It seems like just about every kid in America has belonged to a youth sports team for at least one season at some point, but a majority of those kids aren’t going to go on to play on their high school teams. At some point, every youth athlete has to decide if belonging to a youth sports organization is something they really want to do or if they want to quit. While there is nothing wrong with a child wanting to quit youth sports, here are a few things sports parents should do if their child decides they want to quit.
Find out why they want to quit…really why.
Is your child no longer having fun? Do they want to quit because they don’t know anyone on the team? Do they not like the coach? Do they want to try a different sport? Would they rather be doing another extracurricular activity? Do they feel like they aren’t good enough for the team? If you can find out the real reason they want to quit their youth sports team you might be able to come up with a solution.
Talk to the coach.
The coach might be able to help you better understand your child’s role on the team. Does he/she notice that your child is having a hard time keeping up with the level of play? Are they distracted at practice? How well do they interact with the other players? It always helps to get another point of view so you can better understand why your child might no longer be interested in youth sports. You also want to make sure the coach isn’t caught by surprise if your child stops coming to practice one day midway through the season. A lot of coaches blame themselves if a player quits the team, and if it isn’t their fault (maybe your child would just rather learn an instrument than play lacrosse) you don’t want them to be stuck with the guilt.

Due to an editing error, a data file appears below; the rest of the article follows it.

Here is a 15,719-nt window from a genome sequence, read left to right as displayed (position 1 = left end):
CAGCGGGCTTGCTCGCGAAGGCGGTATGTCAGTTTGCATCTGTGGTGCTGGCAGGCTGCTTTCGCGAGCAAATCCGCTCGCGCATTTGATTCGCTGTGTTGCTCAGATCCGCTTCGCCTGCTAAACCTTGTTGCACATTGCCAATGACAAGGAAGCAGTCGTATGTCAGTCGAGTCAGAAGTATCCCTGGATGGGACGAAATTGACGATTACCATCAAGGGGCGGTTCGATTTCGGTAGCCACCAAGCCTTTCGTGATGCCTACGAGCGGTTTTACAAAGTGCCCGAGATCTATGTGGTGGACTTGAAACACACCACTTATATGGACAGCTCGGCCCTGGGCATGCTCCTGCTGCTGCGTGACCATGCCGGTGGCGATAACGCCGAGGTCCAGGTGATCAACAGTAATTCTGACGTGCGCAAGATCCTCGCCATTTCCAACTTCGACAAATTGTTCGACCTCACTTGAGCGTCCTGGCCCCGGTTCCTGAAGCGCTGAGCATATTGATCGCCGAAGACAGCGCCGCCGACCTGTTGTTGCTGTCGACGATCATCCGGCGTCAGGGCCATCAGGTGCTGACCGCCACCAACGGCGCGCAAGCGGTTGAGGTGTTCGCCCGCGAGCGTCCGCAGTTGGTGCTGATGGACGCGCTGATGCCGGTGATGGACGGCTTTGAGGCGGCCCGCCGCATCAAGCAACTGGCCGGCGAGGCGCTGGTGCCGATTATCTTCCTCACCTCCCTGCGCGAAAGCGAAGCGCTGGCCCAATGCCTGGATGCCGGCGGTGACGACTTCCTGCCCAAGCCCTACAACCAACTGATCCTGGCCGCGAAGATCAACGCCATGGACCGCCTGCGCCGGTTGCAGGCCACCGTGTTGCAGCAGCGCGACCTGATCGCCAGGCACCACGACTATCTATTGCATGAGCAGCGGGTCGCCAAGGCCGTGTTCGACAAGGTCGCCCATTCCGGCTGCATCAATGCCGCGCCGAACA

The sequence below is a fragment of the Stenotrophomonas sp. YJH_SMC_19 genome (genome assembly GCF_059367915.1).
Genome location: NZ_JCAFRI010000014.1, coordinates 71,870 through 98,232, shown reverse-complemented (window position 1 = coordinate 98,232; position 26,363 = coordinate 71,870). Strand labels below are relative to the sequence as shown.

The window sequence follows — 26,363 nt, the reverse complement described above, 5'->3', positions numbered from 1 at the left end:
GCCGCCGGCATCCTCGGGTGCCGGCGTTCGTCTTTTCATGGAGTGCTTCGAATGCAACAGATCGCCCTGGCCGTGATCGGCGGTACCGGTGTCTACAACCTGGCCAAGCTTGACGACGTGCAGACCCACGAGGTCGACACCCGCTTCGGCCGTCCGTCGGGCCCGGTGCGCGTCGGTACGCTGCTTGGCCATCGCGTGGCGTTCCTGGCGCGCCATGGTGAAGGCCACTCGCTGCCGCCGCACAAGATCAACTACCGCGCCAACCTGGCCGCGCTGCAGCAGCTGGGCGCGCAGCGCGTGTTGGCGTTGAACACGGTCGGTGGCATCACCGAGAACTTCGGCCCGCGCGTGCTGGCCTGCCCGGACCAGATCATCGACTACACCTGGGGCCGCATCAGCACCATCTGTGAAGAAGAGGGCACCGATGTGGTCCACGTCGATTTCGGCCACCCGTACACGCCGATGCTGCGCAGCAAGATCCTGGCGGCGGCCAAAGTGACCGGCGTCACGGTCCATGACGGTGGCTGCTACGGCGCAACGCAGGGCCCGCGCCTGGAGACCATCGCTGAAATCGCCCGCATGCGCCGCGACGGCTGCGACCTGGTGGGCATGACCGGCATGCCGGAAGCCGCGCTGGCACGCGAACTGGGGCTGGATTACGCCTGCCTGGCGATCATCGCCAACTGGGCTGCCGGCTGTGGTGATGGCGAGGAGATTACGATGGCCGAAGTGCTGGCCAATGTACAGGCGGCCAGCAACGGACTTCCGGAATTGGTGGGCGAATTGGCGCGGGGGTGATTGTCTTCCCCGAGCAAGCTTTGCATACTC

Decide if it’s worth the battle.
If the season hasn’t started yet, quitting youth sports is relatively simple. However, if you’re a month in with two months to go you are stuck between a rock and a hard place. You might decide that since your child is a part of a youth sports team, they have a responsibility to that team and need to finish out the season. Explain that they don’t have to play next year, but since they made a commitment they have to stick it out. One of the valuable life lessons youth sports teaches kids is to honor their obligations and see something through to the end.
Let them quit.
It might sound crazy, but sometimes letting your child quit sports is the right thing to do. You never want to pressure your child into playing youth sports, especially when they are miserable every step of the way. If their health or school work seems to be negatively affected by belonging to a youth sports team, it’s probably not worth sticking around for much longer.